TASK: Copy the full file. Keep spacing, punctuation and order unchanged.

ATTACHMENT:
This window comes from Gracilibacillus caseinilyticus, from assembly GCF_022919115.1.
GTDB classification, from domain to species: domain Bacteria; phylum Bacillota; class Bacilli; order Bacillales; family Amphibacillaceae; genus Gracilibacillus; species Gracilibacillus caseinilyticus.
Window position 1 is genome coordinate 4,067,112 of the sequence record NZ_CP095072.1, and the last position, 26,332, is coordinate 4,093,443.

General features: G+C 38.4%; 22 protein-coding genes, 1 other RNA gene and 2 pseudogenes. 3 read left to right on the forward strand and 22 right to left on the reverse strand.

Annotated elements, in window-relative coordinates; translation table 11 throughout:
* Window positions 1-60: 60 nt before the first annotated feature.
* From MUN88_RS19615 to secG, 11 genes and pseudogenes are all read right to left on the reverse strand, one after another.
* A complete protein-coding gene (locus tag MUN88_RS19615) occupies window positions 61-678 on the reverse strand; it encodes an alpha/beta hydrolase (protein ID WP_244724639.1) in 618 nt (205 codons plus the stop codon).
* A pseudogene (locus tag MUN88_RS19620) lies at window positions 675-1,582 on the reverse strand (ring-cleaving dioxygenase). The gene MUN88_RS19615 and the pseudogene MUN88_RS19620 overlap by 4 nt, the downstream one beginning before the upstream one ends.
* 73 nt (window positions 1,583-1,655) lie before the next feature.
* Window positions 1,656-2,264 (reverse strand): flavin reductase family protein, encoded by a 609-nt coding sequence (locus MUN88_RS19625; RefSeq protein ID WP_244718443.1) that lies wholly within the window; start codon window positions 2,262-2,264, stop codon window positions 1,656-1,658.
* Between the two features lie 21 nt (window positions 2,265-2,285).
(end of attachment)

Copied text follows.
This window comes from Gracilibacillus caseinilyticus, from assembly GCF_022919115.1.
GTDB classification, from domain to species: domain Bacteria; phylum Bacillota; class Bacilli; order Bacillales; family Amphibacillaceae; genus Gracilibacillus; species Gracilibacillus caseinilyticus.
Window position 1 is genome coordinate 4,067,112 of the sequence record NZ_CP095072.1, and the last position, 26,332, is coordinate 4,093,443.

General features: G+C 38.4%; 22 protein-coding genes, 1 other RNA gene and 2 pseudogenes. 3 read left to right on the forward strand and 22 right to left on the reverse strand.

Annotated elements, in window-relative coordinates; translation table 11 throughout:
* Window positions 1-60: 60 nt before the first annotated feature.
* From MUN88_RS19615 to secG, 11 genes and pseudogenes are all read right to left on the reverse strand, one after another.
* A complete protein-coding gene (locus tag MUN88_RS19615) occupies window positions 61-678 on the reverse strand; it encodes an alpha/beta hydrolase (protein ID WP_244724639.1) in 618 nt (205 codons plus the stop codon).
* A pseudogene (locus tag MUN88_RS19620) lies at window positions 675-1,582 on the reverse strand (ring-cleaving dioxygenase). The gene MUN88_RS19615 and the pseudogene MUN88_RS19620 overlap by 4 nt, the downstream one beginning before the upstream one ends.
* 73 nt (window positions 1,583-1,655) lie before the next feature.
* Window positions 1,656-2,264 (reverse strand): flavin reductase family protein, encoded by a 609-nt coding sequence (locus MUN88_RS19625; RefSeq protein ID WP_244718443.1) that lies wholly within the window; start codon window positions 2,262-2,264, stop codon window positions 1,656-1,658.
* Between the two features lie 21 nt (window positions 2,265-2,285).